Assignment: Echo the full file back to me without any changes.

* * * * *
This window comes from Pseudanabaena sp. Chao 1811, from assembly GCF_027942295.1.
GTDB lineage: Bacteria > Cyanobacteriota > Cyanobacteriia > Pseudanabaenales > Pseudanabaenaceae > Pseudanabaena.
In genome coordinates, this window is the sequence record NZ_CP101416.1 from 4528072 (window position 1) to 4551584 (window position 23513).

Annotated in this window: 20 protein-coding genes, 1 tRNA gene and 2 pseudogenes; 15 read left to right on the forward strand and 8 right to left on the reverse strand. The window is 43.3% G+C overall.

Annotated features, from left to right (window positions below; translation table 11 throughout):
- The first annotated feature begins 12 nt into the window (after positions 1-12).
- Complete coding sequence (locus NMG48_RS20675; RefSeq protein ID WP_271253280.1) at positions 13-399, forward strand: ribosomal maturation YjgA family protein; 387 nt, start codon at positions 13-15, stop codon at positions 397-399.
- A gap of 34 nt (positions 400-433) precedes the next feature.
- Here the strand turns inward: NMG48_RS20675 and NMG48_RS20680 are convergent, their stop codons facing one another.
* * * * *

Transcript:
This window comes from Pseudanabaena sp. Chao 1811, from assembly GCF_027942295.1.
GTDB lineage: Bacteria > Cyanobacteriota > Cyanobacteriia > Pseudanabaenales > Pseudanabaenaceae > Pseudanabaena.
In genome coordinates, this window is the sequence record NZ_CP101416.1 from 4528072 (window position 1) to 4551584 (window position 23513).

Annotated in this window: 20 protein-coding genes, 1 tRNA gene and 2 pseudogenes; 15 read left to right on the forward strand and 8 right to left on the reverse strand. The window is 43.3% G+C overall.

Annotated features, from left to right (window positions below; translation table 11 throughout):
- The first annotated feature begins 12 nt into the window (after positions 1-12).
- Complete coding sequence (locus NMG48_RS20675; RefSeq protein ID WP_271253280.1) at positions 13-399, forward strand: ribosomal maturation YjgA family protein; 387 nt, start codon at positions 13-15, stop codon at positions 397-399.
- A gap of 34 nt (positions 400-433) precedes the next feature.
- Here the strand turns inward: NMG48_RS20675 and NMG48_RS20680 are convergent, their stop codons facing one another.